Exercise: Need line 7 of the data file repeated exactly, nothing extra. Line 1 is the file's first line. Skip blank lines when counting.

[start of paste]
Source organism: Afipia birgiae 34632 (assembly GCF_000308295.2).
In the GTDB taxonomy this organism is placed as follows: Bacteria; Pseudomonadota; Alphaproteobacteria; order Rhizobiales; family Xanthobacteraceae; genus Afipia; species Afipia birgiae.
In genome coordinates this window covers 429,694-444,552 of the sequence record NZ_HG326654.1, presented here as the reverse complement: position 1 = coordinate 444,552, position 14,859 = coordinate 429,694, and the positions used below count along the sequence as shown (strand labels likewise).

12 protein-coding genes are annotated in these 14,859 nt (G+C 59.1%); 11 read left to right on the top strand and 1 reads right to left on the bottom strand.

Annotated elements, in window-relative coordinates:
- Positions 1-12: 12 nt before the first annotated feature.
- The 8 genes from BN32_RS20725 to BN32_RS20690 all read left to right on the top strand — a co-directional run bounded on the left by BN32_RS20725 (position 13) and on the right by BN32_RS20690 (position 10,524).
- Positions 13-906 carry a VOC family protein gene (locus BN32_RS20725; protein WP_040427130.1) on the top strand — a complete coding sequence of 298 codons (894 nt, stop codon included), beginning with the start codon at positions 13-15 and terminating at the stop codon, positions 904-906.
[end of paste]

- The 8 genes from BN32_RS20725 to BN32_RS20690 all read left to right on the top strand — a co-directional run bounded on the left by BN32_RS20725 (position 13) and on the right by BN32_RS20690 (position 10,524).